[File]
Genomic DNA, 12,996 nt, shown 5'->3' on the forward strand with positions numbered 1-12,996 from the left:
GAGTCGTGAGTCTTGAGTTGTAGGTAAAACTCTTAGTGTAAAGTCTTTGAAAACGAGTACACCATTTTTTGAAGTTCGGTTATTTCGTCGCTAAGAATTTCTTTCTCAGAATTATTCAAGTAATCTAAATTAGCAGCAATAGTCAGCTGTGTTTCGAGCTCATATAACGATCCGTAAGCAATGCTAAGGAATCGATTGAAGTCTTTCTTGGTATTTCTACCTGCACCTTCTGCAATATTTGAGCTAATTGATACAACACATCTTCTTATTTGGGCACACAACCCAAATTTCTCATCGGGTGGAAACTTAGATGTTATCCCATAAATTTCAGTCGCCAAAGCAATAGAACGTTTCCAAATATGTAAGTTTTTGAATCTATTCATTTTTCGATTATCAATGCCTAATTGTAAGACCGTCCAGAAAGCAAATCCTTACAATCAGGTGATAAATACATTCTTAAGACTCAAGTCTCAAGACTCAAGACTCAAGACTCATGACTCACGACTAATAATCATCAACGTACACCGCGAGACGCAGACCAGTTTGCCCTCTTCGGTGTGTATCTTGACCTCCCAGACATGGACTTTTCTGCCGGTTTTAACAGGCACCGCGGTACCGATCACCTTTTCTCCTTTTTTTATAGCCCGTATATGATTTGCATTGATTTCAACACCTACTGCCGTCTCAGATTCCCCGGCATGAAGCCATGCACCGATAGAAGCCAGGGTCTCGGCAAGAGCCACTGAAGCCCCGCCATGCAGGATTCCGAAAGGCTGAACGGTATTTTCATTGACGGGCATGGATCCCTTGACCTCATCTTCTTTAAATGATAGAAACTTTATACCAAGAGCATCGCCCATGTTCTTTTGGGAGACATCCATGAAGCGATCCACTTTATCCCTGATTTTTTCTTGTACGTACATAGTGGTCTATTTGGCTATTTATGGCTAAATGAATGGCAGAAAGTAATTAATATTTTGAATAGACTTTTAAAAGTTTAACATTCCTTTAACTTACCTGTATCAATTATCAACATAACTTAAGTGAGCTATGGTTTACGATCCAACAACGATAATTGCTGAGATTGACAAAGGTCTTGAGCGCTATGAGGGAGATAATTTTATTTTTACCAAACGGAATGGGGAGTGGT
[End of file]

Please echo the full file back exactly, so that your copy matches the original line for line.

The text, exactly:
Genomic DNA, 12,996 nt, shown 5'->3' on the forward strand with positions numbered 1-12,996 from the left:
GAGTCGTGAGTCTTGAGTTGTAGGTAAAACTCTTAGTGTAAAGTCTTTGAAAACGAGTACACCATTTTTTGAAGTTCGGTTATTTCGTCGCTAAGAATTTCTTTCTCAGAATTATTCAAGTAATCTAAATTAGCAGCAATAGTCAGCTGTGTTTCGAGCTCATATAACGATCCGTAAGCAATGCTAAGGAATCGATTGAAGTCTTTCTTGGTATTTCTACCTGCACCTTCTGCAATATTTGAGCTAATTGATACAACACATCTTCTTATTTGGGCACACAACCCAAATTTCTCATCGGGTGGAAACTTAGATGTTATCCCATAAATTTCAGTCGCCAAAGCAATAGAACGTTTCCAAATATGTAAGTTTTTGAATCTATTCATTTTTCGATTATCAATGCCTAATTGTAAGACCGTCCAGAAAGCAAATCCTTACAATCAGGTGATAAATACATTCTTAAGACTCAAGTCTCAAGACTCAAGACTCAAGACTCATGACTCACGACTAATAATCATCAACGTACACCGCGAGACGCAGACCAGTTTGCCCTCTTCGGTGTGTATCTTGACCTCCCAGACATGGACTTTTCTGCCGGTTTTAACAGGCACCGCGGTACCGATCACCTTTTCTCCTTTTTTTATAGCCCGTATATGATTTGCATTGATTTCAACACCTACTGCCGTCTCAGATTCCCCGGCATGAAGCCATGCACCGATAGAAGCCAGGGTCTCGGCAAGAGCCACTGAAGCCCCGCCATGCAGGATTCCGAAAGGCTGAACGGTATTTTCATTGACGGGCATGGATCCCTTGACCTCATCTTCTTTAAATGATAGAAACTTTATACCAAGAGCATCGCCCATGTTCTTTTGGGAGACATCCATGAAGCGATCCACTTTATCCCTGATTTTTTCTTGTACGTACATAGTGGTCTATTTGGCTATTTATGGCTAAATGAATGGCAGAAAGTAATTAATATTTTGAATAGACTTTTAAAAGTTTAACATTCCTTTAACTTACCTGTATCAATTATCAACATAACTTAAGTGAGCTATGGTTTACGATCCAACAACGATAATTGCTGAGATTGACAAAGGTCTTGAGCGCTATGAGGGAGATAATTTTATTTTTACCAAACGGAATGGGGAGTGGT